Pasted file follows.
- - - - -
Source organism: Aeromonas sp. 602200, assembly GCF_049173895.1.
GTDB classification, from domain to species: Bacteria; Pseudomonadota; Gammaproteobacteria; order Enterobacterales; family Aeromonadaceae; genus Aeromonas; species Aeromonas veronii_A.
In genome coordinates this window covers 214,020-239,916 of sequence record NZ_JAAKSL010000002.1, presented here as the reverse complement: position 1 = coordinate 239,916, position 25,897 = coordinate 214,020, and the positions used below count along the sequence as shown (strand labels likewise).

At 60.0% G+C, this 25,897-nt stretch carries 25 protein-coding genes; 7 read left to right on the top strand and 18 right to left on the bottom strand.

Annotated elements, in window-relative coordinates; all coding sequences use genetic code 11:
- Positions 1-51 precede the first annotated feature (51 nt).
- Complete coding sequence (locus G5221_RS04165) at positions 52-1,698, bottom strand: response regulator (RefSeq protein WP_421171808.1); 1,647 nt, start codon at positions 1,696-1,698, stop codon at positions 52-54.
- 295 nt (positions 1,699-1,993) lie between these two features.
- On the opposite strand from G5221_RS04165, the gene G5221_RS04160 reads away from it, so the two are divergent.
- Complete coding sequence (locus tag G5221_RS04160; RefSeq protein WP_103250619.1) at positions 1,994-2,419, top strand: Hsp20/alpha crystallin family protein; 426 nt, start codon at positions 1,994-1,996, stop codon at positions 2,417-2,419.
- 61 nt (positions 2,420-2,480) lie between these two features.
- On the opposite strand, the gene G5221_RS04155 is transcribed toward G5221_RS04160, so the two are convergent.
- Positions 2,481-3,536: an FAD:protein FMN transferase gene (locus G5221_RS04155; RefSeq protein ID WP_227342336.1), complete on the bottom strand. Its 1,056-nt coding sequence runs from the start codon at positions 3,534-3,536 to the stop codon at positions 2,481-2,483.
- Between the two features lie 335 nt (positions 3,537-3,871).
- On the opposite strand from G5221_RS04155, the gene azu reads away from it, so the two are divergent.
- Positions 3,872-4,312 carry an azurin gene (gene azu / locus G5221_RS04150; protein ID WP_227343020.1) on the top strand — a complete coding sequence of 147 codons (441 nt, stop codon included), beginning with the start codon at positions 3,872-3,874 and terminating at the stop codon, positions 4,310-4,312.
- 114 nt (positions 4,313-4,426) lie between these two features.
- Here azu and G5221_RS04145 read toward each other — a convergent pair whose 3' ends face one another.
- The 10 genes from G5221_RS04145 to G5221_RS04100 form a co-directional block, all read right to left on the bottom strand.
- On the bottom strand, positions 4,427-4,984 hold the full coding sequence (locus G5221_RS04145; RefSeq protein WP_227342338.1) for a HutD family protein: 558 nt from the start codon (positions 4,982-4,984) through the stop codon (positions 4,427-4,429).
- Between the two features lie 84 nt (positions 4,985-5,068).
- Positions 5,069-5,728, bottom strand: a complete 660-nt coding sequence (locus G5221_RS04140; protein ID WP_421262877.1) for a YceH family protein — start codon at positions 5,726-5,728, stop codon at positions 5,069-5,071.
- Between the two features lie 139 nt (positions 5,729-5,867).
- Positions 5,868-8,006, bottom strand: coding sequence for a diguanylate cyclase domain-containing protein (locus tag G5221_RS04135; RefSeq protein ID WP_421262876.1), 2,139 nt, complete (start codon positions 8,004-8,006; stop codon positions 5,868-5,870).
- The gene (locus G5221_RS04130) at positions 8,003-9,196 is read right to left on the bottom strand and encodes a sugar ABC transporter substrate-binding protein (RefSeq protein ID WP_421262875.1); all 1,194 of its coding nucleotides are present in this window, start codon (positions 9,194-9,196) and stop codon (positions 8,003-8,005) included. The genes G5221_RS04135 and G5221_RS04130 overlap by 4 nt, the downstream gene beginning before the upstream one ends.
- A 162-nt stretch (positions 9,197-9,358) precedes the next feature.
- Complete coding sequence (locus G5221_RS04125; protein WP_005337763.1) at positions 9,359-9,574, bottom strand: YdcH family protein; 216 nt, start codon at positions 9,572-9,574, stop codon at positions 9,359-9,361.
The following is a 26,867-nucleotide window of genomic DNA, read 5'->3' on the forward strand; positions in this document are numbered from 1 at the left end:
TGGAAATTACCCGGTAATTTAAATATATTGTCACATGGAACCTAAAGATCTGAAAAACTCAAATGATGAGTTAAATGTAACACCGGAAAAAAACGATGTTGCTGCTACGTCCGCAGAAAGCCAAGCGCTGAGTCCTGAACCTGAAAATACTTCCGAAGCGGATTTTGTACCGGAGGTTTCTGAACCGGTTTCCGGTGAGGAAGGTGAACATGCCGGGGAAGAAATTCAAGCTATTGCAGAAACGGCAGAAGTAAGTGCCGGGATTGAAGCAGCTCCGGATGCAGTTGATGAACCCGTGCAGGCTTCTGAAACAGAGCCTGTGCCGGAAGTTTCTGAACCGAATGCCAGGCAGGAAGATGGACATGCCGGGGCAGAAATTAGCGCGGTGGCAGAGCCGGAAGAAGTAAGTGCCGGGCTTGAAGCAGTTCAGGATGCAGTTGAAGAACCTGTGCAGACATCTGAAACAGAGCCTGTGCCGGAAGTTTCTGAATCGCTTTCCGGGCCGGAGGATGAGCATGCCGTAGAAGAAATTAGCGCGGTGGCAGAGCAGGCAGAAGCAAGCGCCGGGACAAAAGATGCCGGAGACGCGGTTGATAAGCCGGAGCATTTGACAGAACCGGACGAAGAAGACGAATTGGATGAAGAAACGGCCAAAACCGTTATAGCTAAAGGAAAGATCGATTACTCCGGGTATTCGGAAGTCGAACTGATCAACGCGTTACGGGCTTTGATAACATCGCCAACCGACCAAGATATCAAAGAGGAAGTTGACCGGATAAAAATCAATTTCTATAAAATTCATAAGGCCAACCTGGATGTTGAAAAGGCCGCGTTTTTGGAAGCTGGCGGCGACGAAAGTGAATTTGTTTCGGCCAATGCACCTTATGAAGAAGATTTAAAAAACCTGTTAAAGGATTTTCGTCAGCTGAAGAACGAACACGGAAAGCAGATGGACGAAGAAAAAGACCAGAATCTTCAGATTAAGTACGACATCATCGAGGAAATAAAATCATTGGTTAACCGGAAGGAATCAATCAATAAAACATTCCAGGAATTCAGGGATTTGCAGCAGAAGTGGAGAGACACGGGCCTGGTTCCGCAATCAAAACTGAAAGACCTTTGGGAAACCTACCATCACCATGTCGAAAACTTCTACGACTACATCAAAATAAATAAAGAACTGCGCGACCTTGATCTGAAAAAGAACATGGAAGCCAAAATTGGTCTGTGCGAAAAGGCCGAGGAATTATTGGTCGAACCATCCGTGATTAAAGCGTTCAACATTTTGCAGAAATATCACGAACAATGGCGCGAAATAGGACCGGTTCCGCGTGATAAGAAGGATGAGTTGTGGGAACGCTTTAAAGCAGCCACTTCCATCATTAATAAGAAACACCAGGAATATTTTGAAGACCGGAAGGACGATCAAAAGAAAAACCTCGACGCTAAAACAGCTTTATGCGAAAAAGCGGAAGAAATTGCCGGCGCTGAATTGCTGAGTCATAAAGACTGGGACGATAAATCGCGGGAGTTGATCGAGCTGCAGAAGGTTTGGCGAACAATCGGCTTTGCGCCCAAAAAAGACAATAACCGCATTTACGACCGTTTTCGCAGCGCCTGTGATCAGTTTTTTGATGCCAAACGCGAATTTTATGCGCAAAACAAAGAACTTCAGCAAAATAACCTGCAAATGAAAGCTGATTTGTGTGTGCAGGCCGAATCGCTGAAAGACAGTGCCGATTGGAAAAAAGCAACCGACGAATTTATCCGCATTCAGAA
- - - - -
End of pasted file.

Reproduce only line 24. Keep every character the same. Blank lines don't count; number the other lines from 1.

- Positions 5,868-8,006, bottom strand: coding sequence for a diguanylate cyclase domain-containing protein (locus tag G5221_RS04135; RefSeq protein ID WP_421262876.1), 2,139 nt, complete (start codon positions 8,004-8,006; stop codon positions 5,868-5,870).